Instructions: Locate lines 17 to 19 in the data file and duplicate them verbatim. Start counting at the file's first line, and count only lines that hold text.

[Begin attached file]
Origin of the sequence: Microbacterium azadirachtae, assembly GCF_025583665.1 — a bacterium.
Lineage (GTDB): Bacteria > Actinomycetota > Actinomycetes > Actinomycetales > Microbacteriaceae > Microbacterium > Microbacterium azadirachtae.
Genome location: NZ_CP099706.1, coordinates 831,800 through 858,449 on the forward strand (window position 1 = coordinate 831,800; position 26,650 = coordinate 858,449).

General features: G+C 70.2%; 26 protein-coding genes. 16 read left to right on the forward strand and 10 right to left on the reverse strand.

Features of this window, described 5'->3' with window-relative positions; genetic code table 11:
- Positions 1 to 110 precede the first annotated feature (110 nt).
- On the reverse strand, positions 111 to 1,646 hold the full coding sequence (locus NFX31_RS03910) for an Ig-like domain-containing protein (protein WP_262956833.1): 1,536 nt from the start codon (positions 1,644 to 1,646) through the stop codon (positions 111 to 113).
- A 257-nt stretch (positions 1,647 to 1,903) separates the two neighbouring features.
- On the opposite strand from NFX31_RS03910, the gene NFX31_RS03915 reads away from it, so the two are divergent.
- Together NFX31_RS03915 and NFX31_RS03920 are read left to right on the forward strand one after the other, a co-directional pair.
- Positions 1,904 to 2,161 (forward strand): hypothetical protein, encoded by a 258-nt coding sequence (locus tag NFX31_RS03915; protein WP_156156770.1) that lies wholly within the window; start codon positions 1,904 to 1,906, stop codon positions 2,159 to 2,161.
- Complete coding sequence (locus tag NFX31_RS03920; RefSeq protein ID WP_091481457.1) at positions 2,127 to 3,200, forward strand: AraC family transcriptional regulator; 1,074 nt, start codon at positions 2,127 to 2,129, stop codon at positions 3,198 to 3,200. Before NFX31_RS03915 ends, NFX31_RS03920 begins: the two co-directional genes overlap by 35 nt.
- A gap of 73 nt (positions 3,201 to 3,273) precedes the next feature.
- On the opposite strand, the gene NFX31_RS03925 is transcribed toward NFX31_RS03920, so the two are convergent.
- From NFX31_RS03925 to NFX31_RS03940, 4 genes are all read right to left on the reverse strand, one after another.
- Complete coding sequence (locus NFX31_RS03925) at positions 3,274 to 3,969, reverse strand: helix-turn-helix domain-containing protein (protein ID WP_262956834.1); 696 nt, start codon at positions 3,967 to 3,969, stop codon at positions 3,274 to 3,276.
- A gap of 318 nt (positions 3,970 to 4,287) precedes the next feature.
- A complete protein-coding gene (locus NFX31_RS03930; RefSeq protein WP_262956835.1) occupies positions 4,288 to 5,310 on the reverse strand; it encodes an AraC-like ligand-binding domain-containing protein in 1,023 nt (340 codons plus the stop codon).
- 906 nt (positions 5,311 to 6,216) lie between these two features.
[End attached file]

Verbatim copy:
- A gap of 318 nt (positions 3,970 to 4,287) precedes the next feature.
- A complete protein-coding gene (locus NFX31_RS03930; RefSeq protein WP_262956835.1) occupies positions 4,288 to 5,310 on the reverse strand; it encodes an AraC-like ligand-binding domain-containing protein in 1,023 nt (340 codons plus the stop codon).
- 906 nt (positions 5,311 to 6,216) lie between these two features.